Monday, November 25, 2002 - Las Vegas, Nevada
I slept reasonably well, woke early, got up about 8 a.m., watched the Treasure Island channel on television, then watched the House of Commons on C-SPAN. (No, I cannot explain why, but it was interesting, in spite of my difficulty in understanding spoken British English.)
As I left the room to go downstairs, I told the maid that I did not need the room cleaned but that I could use some soap, which she provided. Even though I keep my "valuables" with me at all times, I prefer limiting the number of people who go in and out of my room while I'm not there.
I drove over to The Palms Casino Resort, on Flamingo Road just west of the Barbary Coast and the Rio.
The Palms, new at the time, had received some notoriety as the home of MTV's "The Real World - Las Vegas." I got a Club Palms players card, cashed a check and got some breakfast.
I spent a little time at a quarter machine and managed to accumulate 180 points since they award triple points on Mondays, Tuesdays and Wednesdays. The place was nice but I wanted to move along. I'm sure I'll visit again.
I drove downtown and parked at the Main Street Station parking garage at about noon. It was cold and windy outside. I found a quarter machine and changed my financial position somewhat, the took a walk down Main Street for a couple blocks to the Golden Gate Casino Hotel for their 99 cent shrimp cocktail, served in a sundae glass, as recommended in an article written for a Dallas newspaper syndicate. The writer said it's one of the few places in Las Vegas where 99 cent shrimp cocktails still exist.
It was sad. I had to stand in line for an inordinately long period of time while the staffed futzed around with sandwich orders. Meanwhile, glasses of shrimp were sitting at the ready, but I had to wait for the incompetent staff to get to them. Shrimp cocktail and a carton of milk came to $2.98, entirely not worth the wait. Your mileage may vary.
Though it was the middle of the day, I decided to walk down the Fremont Street Experience to see what they had to offer. What they have is tiny little open air rat-holes with employees handing out coupons for half-hourly drawings to get you in the "door," hoping you'll squander your cash while waiting for a half-hour to go by. I hope that didn't sound too harsh.
It was very windy and I had enjoyed about as much as I could stand. I walked back to the car and drove to the Stratosphere Tower Hotel & Casino about 2 p.m.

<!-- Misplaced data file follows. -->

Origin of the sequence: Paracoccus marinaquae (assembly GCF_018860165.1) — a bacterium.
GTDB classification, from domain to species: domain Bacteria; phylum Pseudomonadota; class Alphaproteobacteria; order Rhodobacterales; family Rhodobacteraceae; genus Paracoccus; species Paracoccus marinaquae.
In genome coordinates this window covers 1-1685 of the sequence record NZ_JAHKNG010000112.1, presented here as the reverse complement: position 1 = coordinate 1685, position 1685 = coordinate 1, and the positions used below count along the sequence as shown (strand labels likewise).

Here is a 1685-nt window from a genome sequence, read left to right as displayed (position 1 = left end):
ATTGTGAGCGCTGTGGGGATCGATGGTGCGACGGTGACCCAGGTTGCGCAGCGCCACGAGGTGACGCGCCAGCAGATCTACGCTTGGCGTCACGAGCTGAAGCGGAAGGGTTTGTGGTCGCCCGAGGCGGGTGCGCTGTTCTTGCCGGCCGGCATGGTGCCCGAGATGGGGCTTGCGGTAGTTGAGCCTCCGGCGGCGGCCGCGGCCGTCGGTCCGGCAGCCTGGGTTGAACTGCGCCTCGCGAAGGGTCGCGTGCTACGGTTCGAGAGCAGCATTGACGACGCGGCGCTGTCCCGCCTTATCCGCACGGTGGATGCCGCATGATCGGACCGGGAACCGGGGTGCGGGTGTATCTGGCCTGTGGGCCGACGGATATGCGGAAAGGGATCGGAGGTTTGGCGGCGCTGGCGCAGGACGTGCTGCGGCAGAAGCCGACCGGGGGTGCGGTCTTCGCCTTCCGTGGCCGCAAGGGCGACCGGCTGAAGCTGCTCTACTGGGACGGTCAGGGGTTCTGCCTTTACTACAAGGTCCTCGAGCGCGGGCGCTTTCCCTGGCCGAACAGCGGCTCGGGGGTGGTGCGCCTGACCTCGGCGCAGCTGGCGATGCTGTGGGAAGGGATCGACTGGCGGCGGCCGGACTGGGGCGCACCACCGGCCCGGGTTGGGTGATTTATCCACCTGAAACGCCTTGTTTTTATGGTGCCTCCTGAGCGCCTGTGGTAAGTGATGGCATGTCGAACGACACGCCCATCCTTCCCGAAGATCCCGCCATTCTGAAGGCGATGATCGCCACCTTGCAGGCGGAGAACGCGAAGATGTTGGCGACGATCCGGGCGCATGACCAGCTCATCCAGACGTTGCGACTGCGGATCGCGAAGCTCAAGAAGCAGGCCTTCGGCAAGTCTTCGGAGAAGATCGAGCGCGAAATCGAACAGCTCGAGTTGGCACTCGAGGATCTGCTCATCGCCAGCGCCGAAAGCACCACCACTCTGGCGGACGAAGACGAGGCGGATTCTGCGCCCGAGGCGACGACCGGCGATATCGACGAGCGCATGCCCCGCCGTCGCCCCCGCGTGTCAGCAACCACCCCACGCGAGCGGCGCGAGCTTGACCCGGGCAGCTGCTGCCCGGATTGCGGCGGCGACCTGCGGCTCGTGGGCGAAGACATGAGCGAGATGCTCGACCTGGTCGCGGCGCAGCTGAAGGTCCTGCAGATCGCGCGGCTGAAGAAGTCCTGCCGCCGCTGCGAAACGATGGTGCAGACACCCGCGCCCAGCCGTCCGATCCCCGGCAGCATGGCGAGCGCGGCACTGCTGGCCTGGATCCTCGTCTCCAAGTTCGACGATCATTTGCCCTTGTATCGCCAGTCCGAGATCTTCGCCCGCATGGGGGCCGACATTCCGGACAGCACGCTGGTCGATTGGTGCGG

I have stayed at the Stratosphere a few times, although not lately. I like to go in every so often and use my player card so that they will keep sending offers, which they do.
I found a very friendly half-dollar machine which allowed me to improve my financial position (by $10) in only 20 minutes!
My next stop was down at the Bellagio Hotel & Casino, where security folks needed to check the trunk of the car before letting me enter. I parked on the 3rd level and walked (quite a ways) into the casino.
I had been told back at Treasure Island that my new MGM-Mirage card was good at Bellagio, so I inserted the card into a slot machine and got a message saying I had 70 points. Hmmm.
The machine wasn't very friendly, so I went outside to the cab and valet parking area to call my brother on the cellular phone. I left a message and waited for a return call. Meanwhile, I watched some children throwing coins into the fountain. Then five young French men threw coins into the fountain. I found a penny that someone had dropped and threw it into the fountain.
Then I watched some Asian tourists taking pictures of a Bellagio limousine. When the driver invited them to take a photograph with the door open, they jumped at the chance. The pictures that resulted probably looked like they had arrived at the hotel by limo. The young couple then had one of their party take their photograph with the limousine driver included. It was a nice touch.
My brother called back and explained why I hadn't been able to reach him the day before. Everything was okay. I left Bellagio and headed back to Treasure Island. Boy, is there a lot of traffic on The Strip!